Deposition potential and flow-response dynamics of emergent sandbars in a braided river

Water Resources Research
By: , and 



Sandbars are ubiquitous in sandy‐braided rivers throughout the world. In the Great Plains of the United States, recovery and expansion of emergent sandbar habitat (ESH) has been a priority in lowland rivers where the natural extent of sandbars has been degraded. Recovery efforts are aimed at protection of populations of the interior least tern (Sterna antillarum) and piping plover (Charadrius melodus). But quantitative observations of deposition and erosion dynamics of populations of sandbars across long segments of rivers are rare. We present a three‐part case study which used Bayesian regression models to examine relations between hydrology, channel morphology, and ESH responses in the Platte River, eastern Nebraska. Logistic regression indicates presence of ESH is positively related to the Parker, (1976) stability criterion and a gradient in sediment transport mode, and negatively related to presence of vegetation. Hierarchical linear regression modeling shows direct coupling between sandbar top‐surface height and formative flood magnitude, but the gap between formative flood stage and sandbar top‐surface increases with increasing discharge. Finally, linear regression modeling of sandbar erosion demonstrates rates of ESH erosion are on the order of 10−1 ha/day during high‐flow periods and 10−2 during low‐flow periods, but sandbar persistence is largely a function of sandbar starting size. The collective observations highlight the importance of large floods (>3‐year recurrence) in creating very large sandbars that persist as high‐quality ESH over periods of years whereas lower‐magnitude, more‐frequent flood events create lower‐quality ESH that typically does not persist into the following nesting season.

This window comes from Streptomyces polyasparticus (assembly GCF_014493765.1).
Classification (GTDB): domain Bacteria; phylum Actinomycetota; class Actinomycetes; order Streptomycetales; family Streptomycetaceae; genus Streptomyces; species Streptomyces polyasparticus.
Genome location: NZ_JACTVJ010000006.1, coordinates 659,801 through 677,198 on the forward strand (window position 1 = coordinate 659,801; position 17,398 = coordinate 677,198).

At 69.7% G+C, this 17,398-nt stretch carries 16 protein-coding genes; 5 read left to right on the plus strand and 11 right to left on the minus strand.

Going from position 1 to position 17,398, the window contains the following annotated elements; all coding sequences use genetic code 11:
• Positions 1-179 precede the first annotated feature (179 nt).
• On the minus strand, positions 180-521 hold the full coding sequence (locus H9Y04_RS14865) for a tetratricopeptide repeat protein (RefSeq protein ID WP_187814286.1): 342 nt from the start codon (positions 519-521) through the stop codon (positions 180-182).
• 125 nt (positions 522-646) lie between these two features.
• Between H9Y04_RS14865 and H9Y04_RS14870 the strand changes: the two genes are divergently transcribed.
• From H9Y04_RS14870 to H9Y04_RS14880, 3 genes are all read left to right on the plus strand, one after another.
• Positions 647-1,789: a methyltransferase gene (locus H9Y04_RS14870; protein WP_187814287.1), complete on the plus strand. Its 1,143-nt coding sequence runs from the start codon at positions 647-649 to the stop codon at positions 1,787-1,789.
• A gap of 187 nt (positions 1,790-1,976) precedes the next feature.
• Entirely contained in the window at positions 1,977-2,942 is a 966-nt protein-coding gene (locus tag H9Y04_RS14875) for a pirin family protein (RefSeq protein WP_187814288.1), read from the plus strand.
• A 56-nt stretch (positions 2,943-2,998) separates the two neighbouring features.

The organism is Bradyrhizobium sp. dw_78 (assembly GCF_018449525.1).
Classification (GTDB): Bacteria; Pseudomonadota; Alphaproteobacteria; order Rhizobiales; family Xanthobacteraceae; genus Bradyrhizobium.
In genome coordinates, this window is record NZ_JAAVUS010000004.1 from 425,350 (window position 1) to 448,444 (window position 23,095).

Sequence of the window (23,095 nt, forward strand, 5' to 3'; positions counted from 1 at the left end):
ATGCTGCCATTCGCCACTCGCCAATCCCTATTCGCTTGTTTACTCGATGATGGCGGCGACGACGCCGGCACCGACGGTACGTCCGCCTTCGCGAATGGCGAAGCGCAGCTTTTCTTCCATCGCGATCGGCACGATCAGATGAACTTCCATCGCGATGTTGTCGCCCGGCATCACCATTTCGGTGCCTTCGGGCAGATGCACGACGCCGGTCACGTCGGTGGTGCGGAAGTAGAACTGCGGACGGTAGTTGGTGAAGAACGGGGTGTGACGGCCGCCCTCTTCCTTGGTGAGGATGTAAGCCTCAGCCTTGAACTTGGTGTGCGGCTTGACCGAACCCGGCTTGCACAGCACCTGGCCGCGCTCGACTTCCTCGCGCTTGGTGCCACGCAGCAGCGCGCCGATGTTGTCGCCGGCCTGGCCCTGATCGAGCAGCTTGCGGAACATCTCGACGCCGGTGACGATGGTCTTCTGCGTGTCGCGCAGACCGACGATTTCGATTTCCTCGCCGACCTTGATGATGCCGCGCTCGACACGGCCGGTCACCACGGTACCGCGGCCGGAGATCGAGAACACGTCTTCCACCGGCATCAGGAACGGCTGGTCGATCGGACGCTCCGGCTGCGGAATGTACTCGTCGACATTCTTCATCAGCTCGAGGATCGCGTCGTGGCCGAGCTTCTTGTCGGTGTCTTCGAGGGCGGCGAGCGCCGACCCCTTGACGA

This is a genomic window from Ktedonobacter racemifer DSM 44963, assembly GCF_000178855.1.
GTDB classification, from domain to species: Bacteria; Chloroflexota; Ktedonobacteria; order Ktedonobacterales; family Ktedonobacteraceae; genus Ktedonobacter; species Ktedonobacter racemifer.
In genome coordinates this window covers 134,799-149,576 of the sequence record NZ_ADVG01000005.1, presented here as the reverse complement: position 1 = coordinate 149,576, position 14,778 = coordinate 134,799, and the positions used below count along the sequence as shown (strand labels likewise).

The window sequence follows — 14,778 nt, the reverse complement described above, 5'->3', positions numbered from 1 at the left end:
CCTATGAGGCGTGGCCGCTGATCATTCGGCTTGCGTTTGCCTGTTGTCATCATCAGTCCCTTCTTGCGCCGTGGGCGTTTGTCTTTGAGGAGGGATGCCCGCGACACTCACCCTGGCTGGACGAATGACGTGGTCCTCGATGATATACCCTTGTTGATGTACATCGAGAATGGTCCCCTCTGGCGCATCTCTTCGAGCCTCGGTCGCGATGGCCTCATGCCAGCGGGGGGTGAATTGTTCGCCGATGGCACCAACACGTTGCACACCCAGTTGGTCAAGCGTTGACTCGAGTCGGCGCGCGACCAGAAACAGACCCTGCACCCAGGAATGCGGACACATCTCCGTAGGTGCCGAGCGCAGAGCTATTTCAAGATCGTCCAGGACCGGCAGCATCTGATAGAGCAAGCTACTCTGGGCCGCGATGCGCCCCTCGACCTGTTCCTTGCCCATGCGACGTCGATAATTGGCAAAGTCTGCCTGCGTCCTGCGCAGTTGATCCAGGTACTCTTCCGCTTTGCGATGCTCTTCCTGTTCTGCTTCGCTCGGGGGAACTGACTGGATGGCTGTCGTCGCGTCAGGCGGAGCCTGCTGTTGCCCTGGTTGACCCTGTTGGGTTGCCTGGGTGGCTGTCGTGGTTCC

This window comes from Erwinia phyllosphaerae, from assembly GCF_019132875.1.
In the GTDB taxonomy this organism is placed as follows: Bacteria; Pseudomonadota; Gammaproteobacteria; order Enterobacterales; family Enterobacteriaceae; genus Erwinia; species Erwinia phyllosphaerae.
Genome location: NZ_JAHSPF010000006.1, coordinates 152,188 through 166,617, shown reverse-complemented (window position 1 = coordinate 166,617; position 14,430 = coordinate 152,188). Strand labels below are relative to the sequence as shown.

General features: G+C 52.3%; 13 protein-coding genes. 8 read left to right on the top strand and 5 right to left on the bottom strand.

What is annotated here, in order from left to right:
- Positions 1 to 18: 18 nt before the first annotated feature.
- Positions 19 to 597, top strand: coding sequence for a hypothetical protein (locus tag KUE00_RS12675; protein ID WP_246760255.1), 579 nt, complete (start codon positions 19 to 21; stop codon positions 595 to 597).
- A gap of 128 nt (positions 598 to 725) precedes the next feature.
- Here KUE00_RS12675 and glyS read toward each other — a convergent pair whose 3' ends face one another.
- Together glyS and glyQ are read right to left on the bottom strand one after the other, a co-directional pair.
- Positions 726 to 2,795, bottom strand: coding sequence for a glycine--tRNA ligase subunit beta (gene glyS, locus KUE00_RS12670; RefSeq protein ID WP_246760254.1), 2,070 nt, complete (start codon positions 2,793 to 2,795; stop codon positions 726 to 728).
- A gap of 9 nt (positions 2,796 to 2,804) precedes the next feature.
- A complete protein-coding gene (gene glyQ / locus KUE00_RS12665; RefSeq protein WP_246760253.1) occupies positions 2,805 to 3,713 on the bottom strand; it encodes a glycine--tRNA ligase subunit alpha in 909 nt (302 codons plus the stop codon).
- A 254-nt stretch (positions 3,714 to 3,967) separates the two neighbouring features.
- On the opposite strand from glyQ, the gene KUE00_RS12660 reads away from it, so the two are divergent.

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Publication type Article
Publication Subtype Journal Article
Title Deposition potential and flow-response dynamics of emergent sandbars in a braided river
Series title Water Resources Research
DOI 10.1029/2018WR024107
Volume 56
Issue 1
Year Published 2020
Language English
Publisher American Geophysical Union
Contributing office(s) Columbia Environmental Research Center
Description e2018WR024107, 23 p.
Country United States
State Nebraska
Other Geospatial Platte River
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